Collin McHugh. Better than Dillon Gee?

Wednesday, the Mets placed RHP Collin McHugh on the team’s taxi squad. He’ll be ready just in case Johan Santana, coming off an MRI on Tuesday, cannot make his scheduled start on Thursday.

Here is the argument: Collin McHugh will be better than Dillon Gee.

Compare their work in AAA. For Gee, this was largely his age 24 season, with two starts as a 25-year old, while for McHugh this is his age 25 season.

 

Basic


ERA G/GS IP H R ER HR BB SO HBP WP
McHugh 3.39 12/12 69 57 30 26 7 27 67 2 1
Gee 4.75 39/39 221.67 228 126 117 29 62 215 19 4

Advanced


BB/9 SO/9 SO/BB HR/9 H/9 R/9 BB% SO% TBF
McHugh 3.5 8.7 2.5 0.9 7.4 3.91 9.2 22.9 293
Gee 2.5 8.7 3.5 1.2 9.3 5.12 6.5 22.6 953

 

Note, but do not focus too narrowly on the fact that McHugh’s ERA was over a run and a third better in AAA in the basic table. Skip to the advanced table where the pitchers had very similar strikeout rates. However, McHugh walked an extra batter per nine, while giving up fewer hits and a similar, if lower homerun rate.

In some way, that comparison is a little unfair to Collin McHugh. He was hit hard over three outings in AAA in June (7.07 ERA, 14 IP, 13 H, 12 R, 3 HR, 8 BB, 15 K), but has been much better since. In his last nine starts, he’s run a 2.45 ERA with four homeruns allowed in 55 IP (0.7 HR/9) and just 7.2 H/9. He’s walked fewer batters (3.1 BB/9) and struck out guys at essentially the same rate 8.5 K/9.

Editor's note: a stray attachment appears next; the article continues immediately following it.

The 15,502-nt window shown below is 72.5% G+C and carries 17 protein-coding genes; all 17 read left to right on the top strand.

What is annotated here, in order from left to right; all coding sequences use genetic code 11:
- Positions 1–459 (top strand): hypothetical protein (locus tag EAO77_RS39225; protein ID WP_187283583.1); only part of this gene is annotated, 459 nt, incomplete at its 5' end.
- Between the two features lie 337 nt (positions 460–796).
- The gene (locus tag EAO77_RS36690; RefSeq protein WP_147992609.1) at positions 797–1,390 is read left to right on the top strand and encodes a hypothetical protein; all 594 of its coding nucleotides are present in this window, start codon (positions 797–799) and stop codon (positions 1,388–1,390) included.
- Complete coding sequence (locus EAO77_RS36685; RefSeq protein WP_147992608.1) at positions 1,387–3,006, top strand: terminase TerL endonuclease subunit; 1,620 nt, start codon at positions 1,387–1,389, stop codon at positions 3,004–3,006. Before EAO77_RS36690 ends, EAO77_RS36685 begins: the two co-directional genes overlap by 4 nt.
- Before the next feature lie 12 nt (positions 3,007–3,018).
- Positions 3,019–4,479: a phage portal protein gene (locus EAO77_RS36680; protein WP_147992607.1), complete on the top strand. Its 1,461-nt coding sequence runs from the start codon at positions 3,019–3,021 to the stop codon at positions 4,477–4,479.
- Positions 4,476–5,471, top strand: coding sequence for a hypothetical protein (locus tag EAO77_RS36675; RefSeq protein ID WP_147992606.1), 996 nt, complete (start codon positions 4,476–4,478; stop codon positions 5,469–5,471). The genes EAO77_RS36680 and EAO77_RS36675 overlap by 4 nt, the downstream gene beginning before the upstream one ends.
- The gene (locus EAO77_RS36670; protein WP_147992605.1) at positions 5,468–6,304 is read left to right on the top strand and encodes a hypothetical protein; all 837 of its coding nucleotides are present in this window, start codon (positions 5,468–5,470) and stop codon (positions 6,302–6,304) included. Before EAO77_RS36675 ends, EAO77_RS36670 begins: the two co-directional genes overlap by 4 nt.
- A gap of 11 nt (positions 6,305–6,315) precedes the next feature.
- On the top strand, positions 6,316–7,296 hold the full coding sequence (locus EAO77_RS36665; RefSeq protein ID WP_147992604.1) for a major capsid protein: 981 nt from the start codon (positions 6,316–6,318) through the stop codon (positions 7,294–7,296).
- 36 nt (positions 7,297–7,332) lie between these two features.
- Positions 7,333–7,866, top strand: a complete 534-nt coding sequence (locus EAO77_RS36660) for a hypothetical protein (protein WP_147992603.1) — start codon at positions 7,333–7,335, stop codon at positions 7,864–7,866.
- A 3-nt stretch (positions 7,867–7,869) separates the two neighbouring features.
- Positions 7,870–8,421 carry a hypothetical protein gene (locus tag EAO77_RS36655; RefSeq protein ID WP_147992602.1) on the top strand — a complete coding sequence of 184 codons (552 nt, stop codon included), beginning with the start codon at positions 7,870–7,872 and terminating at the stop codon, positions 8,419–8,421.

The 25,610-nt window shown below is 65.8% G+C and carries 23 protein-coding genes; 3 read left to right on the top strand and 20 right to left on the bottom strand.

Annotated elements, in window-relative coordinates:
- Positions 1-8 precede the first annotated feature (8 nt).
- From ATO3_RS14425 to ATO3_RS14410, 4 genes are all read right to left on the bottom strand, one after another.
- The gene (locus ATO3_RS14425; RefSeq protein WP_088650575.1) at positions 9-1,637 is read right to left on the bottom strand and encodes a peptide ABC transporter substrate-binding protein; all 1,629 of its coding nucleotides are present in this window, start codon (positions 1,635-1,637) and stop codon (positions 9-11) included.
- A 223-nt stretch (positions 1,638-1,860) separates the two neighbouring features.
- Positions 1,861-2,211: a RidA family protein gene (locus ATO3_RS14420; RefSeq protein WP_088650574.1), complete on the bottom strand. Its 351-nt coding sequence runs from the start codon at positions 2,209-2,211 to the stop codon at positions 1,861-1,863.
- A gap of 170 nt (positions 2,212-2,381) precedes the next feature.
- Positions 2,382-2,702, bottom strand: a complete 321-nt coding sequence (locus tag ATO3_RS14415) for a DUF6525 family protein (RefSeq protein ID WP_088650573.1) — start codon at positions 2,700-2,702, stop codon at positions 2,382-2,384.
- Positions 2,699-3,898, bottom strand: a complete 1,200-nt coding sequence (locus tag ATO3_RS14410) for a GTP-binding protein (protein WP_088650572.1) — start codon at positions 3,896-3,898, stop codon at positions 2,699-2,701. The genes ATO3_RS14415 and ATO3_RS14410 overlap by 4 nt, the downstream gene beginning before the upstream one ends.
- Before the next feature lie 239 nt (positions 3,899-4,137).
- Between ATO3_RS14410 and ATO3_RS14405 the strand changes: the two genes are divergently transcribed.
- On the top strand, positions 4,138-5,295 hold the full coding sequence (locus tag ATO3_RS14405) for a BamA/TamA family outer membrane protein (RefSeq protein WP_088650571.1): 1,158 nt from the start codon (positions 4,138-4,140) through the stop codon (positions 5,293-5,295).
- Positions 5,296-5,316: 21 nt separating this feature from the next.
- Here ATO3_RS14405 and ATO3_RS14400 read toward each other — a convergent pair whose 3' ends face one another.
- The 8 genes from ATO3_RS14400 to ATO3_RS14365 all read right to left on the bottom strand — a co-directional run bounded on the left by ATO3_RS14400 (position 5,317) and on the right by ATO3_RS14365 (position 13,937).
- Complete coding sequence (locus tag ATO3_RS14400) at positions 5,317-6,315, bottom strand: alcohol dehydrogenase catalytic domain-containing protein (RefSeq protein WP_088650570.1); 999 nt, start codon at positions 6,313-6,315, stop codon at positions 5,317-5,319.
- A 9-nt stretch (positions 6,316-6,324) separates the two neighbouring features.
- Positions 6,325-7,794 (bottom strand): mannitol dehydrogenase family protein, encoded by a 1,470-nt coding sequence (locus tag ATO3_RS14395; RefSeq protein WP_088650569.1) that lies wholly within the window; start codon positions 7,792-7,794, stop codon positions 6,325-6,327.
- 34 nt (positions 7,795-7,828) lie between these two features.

McHugh also has a similar number of weapons to Gee, but deploys them in a different manner, relying more on breaking balls rather than the changeup. McHugh uses both a two-seam and four-seam fastball (88-91, touching 92), a curveball, a cutter/slider thing at 86 mph and a changeup. In the Arizona Fall League, by pitchfx, McHugh was throwing his breaking balls – the curve and slider – a combined 35% of the time. In the big leagues, Dillon Gee has thrown his breaking stuff, slider and curve 18% of the time. Gee reliees on his changeup, which he throws 23% of the time, compared to McHugh’s 6%. Add it all up, and McHugh, in Arizona, threw non-fastballs 41% of the time, the same as Gee.

The key for me is that McHugh was giving up fewer hits and fewer homeruns in AAA as compared to Gee indicating that hitters were having more trouble squaring up his stuff. This ability to mix and keep hitters off-balance will make him better than Gee in the big leagues. Do not get crazy, McHugh is a back-end type starter, in the same class as Gee, just with a smidge ahead. And the Mets, or any team, cannot have too many cheap, backend rotation options. Ever.

 

Other McHugh Reading
- His personal, excellent blog.
- I had him ranked #26 on my pre-season Top 41 Prospects List
- He talked to Ted about Pitching and Tweeting.

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